Pulmonology Advisor: What are believed to be the mechanisms underlying these associations?
Dr Greenstein: Current hypotheses linking sleep-disordered breathing to cognitive impairment are numerous. Mak Daulatzai, MD, MSc, PhD, penned a great review article that focuses on the effects of intermittent hypoxia.12 Take home points from this paper are that, in rat models, intermittent hypoxia increases cerebral amyloidogenesis and tau phosphorylation, which are prominent features of Alzheimer disease. In addition, hypoxia triggers neuronal and axonal degeneration in the brain.
Rosenzweig and colleagues wrote another excellent review that focuses on sleep-disordered breathing and the brain.13 In addition to the intermittent hypoxia effects, neuroinflammatory effects and ischemic preconditioning play a role in increasing the prevalence of various mood disorders.
Purported mechanisms are many and are an active area of research today.
Dr Soehner: OSA is associated with widespread brain structural changes to grey matter regions and white matter tracts supporting cognitive and emotional health, which may confer vulnerability to mood and cognitive impairments. Other mechanisms implicated in the pathogenesis of depression and cognitive impairment in OSA are intermittent hypoxia, hormonal imbalances, and systemic inflammation. Depression is also associated with increased prevalence of obesity, which may confer a risk for OSA.
Pulmonology Advisor: What are the relevant implications for clinicians in terms of screening and treatment?
Dr Greenstein: As a sleep medicine physician, I regularly advocate to my colleagues to always consider OSA as a treatable condition that may be adversely affecting their patients’ health and/or mood. Most clinicians are well aware that OSA increases the risk for heart attack, stroke, hypertension, and diabetes. The effects on the brain are less well-known but are certainly just as important.
When seeing patients with mood disorders or cognitive impairment, clinicians must consider OSA. The STOP-BANG screening questionnaire is a good starting point, but do not forget to examine your patient’s oropharynx, as crowding and retrognathia, which increase the chance that your patient has sleep-disordered breathing, may be present in thin patients.
Dr Soehner: Special attention should be paid to diagnosing OSA in pediatric patients. Given neuromaturational changes occurring through childhood and adolescence, early identification and treatment of OSA could prevent its long-term consequences for mood and cognitive function.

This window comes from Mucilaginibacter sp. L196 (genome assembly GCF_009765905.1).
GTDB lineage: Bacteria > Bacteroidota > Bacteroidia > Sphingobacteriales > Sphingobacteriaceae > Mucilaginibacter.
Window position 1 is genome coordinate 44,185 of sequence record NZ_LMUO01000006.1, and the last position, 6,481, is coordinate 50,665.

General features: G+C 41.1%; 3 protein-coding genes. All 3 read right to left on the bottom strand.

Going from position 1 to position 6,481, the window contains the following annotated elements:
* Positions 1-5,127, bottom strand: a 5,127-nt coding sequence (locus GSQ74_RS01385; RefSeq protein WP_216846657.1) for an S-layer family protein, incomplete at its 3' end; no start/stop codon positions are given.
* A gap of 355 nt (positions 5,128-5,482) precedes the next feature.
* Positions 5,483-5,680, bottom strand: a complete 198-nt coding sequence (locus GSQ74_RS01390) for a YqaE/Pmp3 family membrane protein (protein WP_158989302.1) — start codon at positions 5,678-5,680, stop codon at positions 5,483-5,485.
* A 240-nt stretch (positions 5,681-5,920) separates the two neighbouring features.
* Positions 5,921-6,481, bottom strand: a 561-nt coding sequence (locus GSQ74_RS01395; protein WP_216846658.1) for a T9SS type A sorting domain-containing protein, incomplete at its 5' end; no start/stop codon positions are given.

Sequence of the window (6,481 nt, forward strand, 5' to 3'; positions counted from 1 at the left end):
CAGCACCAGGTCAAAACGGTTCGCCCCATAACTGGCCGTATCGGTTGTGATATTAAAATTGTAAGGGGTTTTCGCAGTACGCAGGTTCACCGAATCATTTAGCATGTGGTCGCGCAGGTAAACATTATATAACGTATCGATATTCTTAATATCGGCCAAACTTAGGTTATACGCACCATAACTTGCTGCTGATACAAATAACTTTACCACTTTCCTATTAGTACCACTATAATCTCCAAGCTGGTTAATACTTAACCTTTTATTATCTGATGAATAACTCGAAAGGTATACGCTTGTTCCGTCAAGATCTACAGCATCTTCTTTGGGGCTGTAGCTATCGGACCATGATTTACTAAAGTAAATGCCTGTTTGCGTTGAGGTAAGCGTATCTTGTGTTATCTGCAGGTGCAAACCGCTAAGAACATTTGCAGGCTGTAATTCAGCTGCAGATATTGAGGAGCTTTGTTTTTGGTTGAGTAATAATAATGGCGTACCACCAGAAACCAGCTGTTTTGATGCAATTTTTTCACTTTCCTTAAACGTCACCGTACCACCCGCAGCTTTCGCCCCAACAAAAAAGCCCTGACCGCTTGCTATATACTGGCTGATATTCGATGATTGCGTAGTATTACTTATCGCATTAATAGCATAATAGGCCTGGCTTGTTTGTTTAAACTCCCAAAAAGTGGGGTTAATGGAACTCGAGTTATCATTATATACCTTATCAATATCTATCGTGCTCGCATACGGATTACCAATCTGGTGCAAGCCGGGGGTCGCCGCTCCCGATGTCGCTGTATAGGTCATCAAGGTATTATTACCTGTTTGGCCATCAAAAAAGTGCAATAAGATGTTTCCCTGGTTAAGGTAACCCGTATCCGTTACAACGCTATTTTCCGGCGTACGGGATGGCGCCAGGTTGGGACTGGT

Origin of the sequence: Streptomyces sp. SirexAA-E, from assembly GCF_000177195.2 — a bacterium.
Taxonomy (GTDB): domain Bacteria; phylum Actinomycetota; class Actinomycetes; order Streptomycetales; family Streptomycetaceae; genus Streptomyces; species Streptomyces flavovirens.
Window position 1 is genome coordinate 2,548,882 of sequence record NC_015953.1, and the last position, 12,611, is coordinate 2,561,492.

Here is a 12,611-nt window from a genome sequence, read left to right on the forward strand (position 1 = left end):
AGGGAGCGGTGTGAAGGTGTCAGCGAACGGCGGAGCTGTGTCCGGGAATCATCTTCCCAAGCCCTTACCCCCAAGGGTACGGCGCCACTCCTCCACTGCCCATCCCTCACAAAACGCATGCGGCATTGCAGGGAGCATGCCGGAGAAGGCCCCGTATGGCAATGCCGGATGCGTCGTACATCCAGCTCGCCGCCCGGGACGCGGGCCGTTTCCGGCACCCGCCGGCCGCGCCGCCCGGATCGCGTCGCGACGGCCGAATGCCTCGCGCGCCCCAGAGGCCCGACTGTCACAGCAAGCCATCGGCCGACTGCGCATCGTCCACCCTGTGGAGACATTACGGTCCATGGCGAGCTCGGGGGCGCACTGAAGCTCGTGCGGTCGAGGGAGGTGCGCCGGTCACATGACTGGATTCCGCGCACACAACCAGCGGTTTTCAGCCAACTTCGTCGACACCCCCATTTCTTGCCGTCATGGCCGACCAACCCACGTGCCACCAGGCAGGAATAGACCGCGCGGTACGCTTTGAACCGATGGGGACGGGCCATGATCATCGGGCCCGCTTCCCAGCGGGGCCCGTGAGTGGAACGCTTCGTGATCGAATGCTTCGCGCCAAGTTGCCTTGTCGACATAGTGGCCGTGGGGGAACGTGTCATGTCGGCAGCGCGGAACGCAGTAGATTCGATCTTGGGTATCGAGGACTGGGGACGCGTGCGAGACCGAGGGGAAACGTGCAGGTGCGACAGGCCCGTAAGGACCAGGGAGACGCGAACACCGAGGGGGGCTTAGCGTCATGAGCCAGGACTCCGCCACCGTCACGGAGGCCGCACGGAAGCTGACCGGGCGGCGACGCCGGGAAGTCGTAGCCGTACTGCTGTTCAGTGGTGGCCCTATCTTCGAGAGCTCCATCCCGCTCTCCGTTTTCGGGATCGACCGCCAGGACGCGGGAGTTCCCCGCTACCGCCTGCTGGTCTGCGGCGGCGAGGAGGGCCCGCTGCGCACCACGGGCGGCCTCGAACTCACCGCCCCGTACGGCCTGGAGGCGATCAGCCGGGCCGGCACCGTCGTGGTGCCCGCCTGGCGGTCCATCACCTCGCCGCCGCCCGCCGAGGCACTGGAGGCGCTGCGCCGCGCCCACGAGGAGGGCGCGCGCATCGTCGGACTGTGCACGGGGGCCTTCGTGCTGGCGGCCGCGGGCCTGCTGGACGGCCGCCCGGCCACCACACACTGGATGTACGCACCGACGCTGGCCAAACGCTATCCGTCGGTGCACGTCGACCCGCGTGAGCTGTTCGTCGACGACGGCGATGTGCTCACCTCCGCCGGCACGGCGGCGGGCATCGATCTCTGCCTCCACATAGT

Among patients with severe psychiatric conditions, older age and higher body mass index predicted increased prevalence of OSA in meta-analyses.
Because excessive daytime sleepiness is a symptom common to both depression and OSA, OSA may be underdiagnosed in individuals with depression. If excessive daytime sleepiness persists following successful CPAP treatment, further screening for depression and subsequent psychiatric referral may be indicated.
Both depression and cognitive impairment may affect the patient’s ability to effectively adhere to treatment. Particular attention should be paid to troubleshooting potential barriers to adherence among patients experiencing these symptoms.
Among individuals with OSA, older age, male sex, cigarette smoking, higher body mass index, comorbid cardiometabolic conditions, higher alcohol consumption, and psychiatric medications are associated with greater vulnerability to cognitive impairment.14
Pulmonology Advisor: What are some of the most important unmet needs in this area?
Dr Greenstein: There is a huge potential to increase awareness of this complex interplay among mental health professionals. A sizeable percentage of patients suffering from various neuropsychiatric disorders have OSA and will benefit from its diagnosis and treatment. Research on the effectiveness of CPAP and other modalities of therapy to have a positive effect on these diagnoses is needed to guide us.
Dr Soehner: Many existing studies are limited by small sample sizes, the absence of statistical adjustment for comorbidities, inconsistent methodologies, and a lack of long-term follow-up. Well-powered mechanistic studies and long-term follow-up studies are still needed to clarify relationships between OSA, mood, and cognition. Standardized assessment approaches should be developed to improve the detection of mood or cognitive impairments in clinical practice.
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This article originally appeared on Pulmonology Advisor